Vitamin E named as primary culprit in vaping illness, but feds urge caution

A person smokes an E-Cigarette. | Justin Sullivan/Getty Images

State officials on Thursday pinpointed vitamin E as a likely cause of the vaping-related lung disease outbreak. But federal officials stressed they are still probing multiple possible causes of the mystery illness that sickened 200 people and claimed two lives.

“It is probably important for us to keep an open mind that it may be a cause or may be causes,” CDC Director Robert Redfield said. “People need to realize that it is very probable that there are multiple causes.”

Story Continued Below

The New York State Department of Health said it had received 34 reports of individuals between ages 15 and 34 who developed pulmonary illnesses after using at least one unregulated cannabis-containing vape product.

State laboratory test results found high levels of vitamin E acetate in nearly all of the cannabis-containing samples, New York officials said. At least one vitamin E acetate-containing vape product has been linked to each patient who submitted products for testing.

New York officials said the common nutritional supplement — which is not designed to be inhaled — is now the main focus of their investigation into vaping-associated pulmonary illnesses.

They urged New Yorkers not to use unregulated products, which are not tested and may contain harmful substances, and said people should not modify vape products to add substances not intended by the manufacturer.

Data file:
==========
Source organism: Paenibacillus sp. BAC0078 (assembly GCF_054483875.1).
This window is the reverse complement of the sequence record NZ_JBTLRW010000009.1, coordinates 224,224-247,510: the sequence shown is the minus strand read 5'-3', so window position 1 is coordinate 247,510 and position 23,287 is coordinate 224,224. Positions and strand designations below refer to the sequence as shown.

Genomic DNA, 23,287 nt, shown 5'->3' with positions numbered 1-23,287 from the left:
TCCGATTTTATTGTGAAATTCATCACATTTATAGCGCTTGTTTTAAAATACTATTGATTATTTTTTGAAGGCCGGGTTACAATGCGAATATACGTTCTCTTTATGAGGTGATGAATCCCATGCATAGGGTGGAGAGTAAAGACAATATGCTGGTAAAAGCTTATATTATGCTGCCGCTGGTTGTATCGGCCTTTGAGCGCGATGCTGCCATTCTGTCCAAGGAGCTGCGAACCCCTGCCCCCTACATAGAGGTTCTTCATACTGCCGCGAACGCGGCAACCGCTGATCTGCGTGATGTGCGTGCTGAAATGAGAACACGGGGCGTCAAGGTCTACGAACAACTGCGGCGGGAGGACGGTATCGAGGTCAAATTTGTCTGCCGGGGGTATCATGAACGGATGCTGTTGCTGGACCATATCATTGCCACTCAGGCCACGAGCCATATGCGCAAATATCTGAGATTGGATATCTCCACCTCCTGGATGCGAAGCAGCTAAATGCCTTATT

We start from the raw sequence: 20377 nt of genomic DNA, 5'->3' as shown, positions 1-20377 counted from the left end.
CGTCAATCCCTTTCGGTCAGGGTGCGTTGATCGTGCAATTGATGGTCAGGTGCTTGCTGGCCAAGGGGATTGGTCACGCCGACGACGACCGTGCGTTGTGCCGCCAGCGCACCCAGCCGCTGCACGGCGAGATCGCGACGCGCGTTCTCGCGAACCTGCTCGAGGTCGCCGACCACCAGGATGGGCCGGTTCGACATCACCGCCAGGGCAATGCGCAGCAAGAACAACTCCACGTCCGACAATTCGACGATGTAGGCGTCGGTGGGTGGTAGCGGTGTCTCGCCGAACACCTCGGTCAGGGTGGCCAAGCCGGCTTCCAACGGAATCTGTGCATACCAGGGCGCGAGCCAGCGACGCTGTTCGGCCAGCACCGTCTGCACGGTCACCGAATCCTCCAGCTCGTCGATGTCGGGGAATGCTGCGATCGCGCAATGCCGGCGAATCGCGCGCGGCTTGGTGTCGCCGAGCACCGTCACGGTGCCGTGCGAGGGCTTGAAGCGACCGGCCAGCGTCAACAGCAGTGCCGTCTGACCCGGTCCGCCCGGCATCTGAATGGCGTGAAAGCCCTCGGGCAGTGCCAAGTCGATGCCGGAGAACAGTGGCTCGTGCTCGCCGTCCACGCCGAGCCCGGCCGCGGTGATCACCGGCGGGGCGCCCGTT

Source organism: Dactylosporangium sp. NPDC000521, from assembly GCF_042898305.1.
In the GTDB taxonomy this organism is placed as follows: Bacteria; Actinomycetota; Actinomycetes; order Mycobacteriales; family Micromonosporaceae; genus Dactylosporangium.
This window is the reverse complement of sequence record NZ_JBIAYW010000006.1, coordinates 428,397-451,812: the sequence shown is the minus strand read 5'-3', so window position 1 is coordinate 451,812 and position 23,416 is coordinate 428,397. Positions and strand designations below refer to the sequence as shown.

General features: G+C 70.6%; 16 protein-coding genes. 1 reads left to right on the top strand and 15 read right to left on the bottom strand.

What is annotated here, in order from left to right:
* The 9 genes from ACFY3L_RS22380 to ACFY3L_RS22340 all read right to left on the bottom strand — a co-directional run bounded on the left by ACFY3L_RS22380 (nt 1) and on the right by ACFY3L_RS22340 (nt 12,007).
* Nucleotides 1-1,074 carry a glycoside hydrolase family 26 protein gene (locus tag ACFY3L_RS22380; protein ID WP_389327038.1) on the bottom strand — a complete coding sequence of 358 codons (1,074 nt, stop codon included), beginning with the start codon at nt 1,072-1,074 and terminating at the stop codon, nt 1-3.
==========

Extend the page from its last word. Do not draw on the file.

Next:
“Vaping of unknown substances is dangerous, and we continue to explore all options to combat this public health issue,” Health Commissioner Howard Zucker said.

Acting FDA Commissioner Ned Sharpless did not respond to the specific vitamin E question but told POLITICO, “Our data are starting to agree with other sources of data that most of the products are non-traditional … products.”

“It’s still too early to say definitively what is happening, but we’re very concerned,” he said.

Irfan Rahman, a University of Rochester scientist, said the chest X-rays of vape-sickened patients he had examined did not indicate damage from vitamin E. Other scientists have cautioned that many different components of vapes could cause serious lung disease.

An FDA spokesperson said the agency was analyzing 100 samples submitted by the states and was looking for the presence of a broad range of chemicals, including nicotine, THC and other cannabinoids, solvents, diluents, pesticides, opioids, poisons and toxins.

Brianna Ehley and Arthur Allen contributed to this report.